Friday, October 13, 2017

Interview with mystery author Ed Lin

Wrapping up this week on Friday the 13th is mystery author Ed Lin. He’s talking with me about his new novel, Snakes Can’t Run.

During his virtual book tour, Ed will be giving away a limited edition print copy of Snakes Can’t Run to a lucky randomly drawn winner. To be entered for a chance to win, use the form below. To increase your chances of winning, feel free to visit his other tour stops and enter there, too!

Ed Lin, a native New Yorker of Taiwanese and Chinese descent, is the first author to win three Asian American Literary Awards and is an all-around standup kinda guy. His books include Waylaid and This Is a Bust, both published by Kaya Press in 2002 and 2007, respectively. Snakes Can't Run and One Red Bastard, which both continue the story of Robert Chow set in This Is a Bust, were published by Minotaur Books. His latest book, Ghost Month, a Taipei-based mystery, was published by Soho Crime in July 2014. Lin lives in Brooklyn with his wife, actress Cindy Cheung, and son.

Welcome, Ed. Please share a little bit about your current release.
It’s the story about a cop in 1970s Chinatown trying to track down snakeheads, human traffickers. He doesn’t have the tools that we have now to stop criminality but he does have a lot of heart. Unfortunately, he’s not going to like what he finds.

What inspired you to write this book?
The conversation that we continue to have in this country about immigration and documentation status have been on my mind. The exploitation of those in the gray areas is something I’m quite attuned to.

Excerpt from Snakes Can’t Run:
By the time I got to Henry Street under the Manhattan Bridge overpass, one black-and-white and one unmarked police car were already there.

Peepshow was standing at the edge of the crime scene, twirling his baton, the one thing he could do without fucking up. "Keep moving, keep moving!" he yelled to the murmuring Chinese people. He touched his cap when he saw me. I nodded back.

Two bodies, Asian men in their twenties, lay on their sides. Both had their hands tied behind them with wire. They didn't look fresh, and one man's tattoo behind his ears stood out in sharp contrast to the white bloodless flesh of his neck.

I walked up to English, but before I could say anything he put a hand on my shoulder.

"These fucking bag monkeys won't let me past the tape," he said, pointing out the forensic team collecting samples around the bodies.

"They're just trying to do their job right."

"I'll do their job for them right now. These guys died from gunshot wounds and the bodies were dumped here. You can analyze for blood type all you want, but you can't find the criminals looking down a microscope."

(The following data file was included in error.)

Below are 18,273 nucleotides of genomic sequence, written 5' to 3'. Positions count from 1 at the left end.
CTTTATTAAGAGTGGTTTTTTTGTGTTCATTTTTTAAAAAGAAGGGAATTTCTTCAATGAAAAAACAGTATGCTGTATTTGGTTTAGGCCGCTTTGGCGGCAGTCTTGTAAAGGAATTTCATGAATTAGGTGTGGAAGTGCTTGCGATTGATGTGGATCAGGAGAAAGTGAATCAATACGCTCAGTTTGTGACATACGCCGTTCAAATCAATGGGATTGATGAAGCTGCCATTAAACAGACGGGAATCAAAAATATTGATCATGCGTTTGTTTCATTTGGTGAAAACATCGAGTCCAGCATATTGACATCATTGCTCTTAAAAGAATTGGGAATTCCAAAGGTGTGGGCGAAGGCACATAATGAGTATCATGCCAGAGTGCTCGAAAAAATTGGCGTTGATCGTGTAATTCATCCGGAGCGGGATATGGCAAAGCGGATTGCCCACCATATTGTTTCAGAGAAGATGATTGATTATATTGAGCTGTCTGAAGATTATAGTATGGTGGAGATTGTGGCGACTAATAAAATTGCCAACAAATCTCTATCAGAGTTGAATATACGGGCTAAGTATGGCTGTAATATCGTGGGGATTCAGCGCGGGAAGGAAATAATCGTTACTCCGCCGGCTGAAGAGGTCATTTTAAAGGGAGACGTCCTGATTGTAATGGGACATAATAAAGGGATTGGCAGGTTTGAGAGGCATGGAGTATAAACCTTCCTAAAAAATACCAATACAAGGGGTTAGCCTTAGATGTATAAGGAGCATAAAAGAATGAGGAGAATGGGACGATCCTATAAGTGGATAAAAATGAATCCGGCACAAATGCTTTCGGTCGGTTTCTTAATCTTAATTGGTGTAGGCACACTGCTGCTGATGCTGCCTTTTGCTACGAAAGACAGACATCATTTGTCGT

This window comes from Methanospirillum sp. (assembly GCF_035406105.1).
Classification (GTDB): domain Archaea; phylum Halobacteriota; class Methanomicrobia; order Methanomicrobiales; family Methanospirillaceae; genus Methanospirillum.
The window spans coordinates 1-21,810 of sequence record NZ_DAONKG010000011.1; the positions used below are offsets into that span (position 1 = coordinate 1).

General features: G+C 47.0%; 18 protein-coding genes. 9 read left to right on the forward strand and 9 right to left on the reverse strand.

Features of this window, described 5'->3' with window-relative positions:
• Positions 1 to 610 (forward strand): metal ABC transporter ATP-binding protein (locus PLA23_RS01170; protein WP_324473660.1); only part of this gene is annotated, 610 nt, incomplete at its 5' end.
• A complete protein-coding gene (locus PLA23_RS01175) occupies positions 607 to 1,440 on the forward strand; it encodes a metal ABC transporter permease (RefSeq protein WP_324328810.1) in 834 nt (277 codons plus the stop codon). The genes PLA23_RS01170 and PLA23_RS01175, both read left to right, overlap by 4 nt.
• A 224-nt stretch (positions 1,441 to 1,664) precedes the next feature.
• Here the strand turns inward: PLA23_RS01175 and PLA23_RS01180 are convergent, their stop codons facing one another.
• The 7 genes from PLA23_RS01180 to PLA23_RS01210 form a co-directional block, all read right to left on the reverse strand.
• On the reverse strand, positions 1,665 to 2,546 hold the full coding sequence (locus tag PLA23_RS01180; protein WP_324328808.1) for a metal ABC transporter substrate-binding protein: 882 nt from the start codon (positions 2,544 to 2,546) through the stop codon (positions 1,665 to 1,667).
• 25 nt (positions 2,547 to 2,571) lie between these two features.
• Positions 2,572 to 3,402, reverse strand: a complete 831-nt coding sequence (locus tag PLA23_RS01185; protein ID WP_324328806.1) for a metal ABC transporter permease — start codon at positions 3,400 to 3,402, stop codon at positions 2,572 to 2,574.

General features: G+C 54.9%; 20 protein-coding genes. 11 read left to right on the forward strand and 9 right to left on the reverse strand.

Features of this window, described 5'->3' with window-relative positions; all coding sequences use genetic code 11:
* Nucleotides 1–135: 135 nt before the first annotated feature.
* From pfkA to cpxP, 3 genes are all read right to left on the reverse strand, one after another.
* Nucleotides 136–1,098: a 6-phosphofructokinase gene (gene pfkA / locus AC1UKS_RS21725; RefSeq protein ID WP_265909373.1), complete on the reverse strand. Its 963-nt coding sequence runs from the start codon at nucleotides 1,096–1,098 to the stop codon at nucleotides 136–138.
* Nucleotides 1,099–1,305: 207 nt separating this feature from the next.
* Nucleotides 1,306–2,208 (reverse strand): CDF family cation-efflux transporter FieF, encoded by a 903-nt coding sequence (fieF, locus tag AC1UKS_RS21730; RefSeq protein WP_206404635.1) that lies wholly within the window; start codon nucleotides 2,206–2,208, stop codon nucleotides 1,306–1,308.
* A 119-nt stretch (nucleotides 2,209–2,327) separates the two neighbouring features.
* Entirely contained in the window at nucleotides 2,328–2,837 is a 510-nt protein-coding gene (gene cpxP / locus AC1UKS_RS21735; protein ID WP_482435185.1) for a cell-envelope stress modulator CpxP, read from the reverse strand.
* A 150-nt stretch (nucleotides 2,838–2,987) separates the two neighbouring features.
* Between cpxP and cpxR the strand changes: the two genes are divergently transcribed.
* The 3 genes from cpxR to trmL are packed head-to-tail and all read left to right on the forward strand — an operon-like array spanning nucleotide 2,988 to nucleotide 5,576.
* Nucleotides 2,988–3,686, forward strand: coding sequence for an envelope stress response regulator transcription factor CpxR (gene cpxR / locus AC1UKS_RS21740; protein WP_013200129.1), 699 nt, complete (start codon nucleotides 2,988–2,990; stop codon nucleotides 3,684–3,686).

"I hear you."

"You know what solves crimes?"


"Shoe leather. Walking around and asking questions."

"All right."

"Chow," he said, coming in closer. "You see the guy in the crowd in the red knit shirt smoking a cigarette?"

"Yeah," I said, knowing better than to look immediately.

"I don't like his face. Too smug."

"I'll follow him."

What exciting story are you working on next?
I have a series set in Taipei that’s published by Soho Crime, so I’m working on the third book. It combines the thrilling flavors of the night markets with the thrills of a murder mystery.

When did you first consider yourself a writer?
Since I first began to struggle to write. I guess I am still struggling, at times!

Do you write full-time? If so, what’s your work day like? If not, what do you do other than write and how do you find time to write?
I have a day job. I edit financial news and that takes up the 9-5 slot. I really love the energy of the markets. There’s not a little bit of money tied into it as well, and how that not be interesting?

What would you say is your interesting writing quirk?
I collect old Macintoshes and I do my writing on pre-Intel Powerbooks. They feel more solid, like they’re muscle cars, and it’s not like one can write faster on the latest Macbook Air.

As a child, what did you want to be when you grew up?
I wanted to be an astronaut when I was very young, and then a baseball star later on, and then finally a bass player in a band like the Velvet Underground. Luckily, as a writer, I can live in all of those occupations!

Anything additional you want to share with the readers?
Well, thank you for reading this far down in the post. I hope you have a great day and that wonderful things happen for you soon.

Thanks for being a guest today, Ed!

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